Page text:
Pui-Yan: Towards the latter part of my time at WSU, I started to become very active on campus. Around that time, another sociology graduate student was working to create an Asian American Graduate Student Association at WSU, and I was invited to be the co-president. So, I started to get experience doing activism, especially around racial equity. I carried that with me when I started at Eastern and the dean at the time encouraged me. In my first year at Eastern I attended diversity forums to figure out what the issues are and became involved with various committees. I met people who were active in the Asian American communities in Spokane, but mostly my activism was within the university because I thought that was the best place for me. I could see things from the student/activist side because I could remember my experiences. It wasn’t until after the 2016 Presidential election that I felt like I needed to do more. I became co-chair of the Asian Pacific Islander Coalitions (APIC) Spokane chapter in 2017 (with Rowena Pineda) and became involved in other organizations and coalitions. At the time we stepped up to be the co-chairs, people kept saying they were so happy to have two young leaders, and we were like, “We’re young?!” (laughs). We thought our priority should be to develop young leadership. We built an advisory committee with younger Asian Americans focusing on advocacy, particularly legislative work. In Spokane especially, many of the Asian organizations are primarily immigrant based so we wanted to get the American-born generation more involved, and there was nothing at the time that they could belong to. The award is especially meaningful and personal because we were nominated by the young leaders that we raised, and I think that was their way of showing their appreciation.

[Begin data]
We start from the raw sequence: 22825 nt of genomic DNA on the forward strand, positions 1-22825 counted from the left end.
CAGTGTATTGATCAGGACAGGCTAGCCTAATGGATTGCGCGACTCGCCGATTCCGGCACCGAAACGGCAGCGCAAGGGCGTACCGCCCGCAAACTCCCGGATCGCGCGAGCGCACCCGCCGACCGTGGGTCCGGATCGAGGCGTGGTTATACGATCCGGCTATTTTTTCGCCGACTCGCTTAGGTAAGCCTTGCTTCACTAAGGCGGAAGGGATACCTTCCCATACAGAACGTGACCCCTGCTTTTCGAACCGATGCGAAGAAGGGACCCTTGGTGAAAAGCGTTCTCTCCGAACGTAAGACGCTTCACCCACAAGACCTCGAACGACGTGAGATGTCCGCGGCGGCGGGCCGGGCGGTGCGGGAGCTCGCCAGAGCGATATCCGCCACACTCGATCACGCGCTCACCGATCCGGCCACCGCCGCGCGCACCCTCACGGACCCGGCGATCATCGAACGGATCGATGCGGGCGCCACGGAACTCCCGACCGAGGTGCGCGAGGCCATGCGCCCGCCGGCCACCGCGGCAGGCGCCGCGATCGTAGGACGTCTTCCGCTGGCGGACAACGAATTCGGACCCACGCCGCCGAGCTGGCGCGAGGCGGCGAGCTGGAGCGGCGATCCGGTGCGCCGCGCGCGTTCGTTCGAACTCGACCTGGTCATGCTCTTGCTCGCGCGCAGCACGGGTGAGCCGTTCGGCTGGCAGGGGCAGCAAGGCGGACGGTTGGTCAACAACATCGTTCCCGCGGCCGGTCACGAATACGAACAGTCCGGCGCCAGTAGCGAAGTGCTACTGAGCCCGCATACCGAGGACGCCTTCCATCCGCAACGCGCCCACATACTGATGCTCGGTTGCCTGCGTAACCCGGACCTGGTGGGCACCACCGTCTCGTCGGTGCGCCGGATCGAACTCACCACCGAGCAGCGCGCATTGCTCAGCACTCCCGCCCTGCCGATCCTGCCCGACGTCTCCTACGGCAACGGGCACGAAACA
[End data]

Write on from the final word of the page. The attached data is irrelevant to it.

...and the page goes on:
The last year of our co-chair was the start of COVID, followed by a rise in anti-Asian racism. So we had to jump in and do a lot of work around these issues. This is where my sociological training was very helpful. I remember the first case of COVID in the U.S. was in the state of Washington and I thought this may trigger a lot of racism as we have seen in history. We quickly jumped in and partnered with the Peace and Justice Action League of Spokane and organized things like bystander intervention trainings. Education is also needed because I think Asian Americans, as a group, are still relatively invisible and many people don’t know the history of Asian Americans in the United States. So this is another thing we have been involved with. I’m using my training as a sociologist and my knowledge about Asian American communities to develop educational programs. I’m no longer the co-chair, but I’m serving on the board of the organization, and we are moving to become a C3 so we can get grants to support this work.
Tom: It’s interesting and important work and I think it serves as a great example for the next generation of WSU graduates. What are your plans for the future?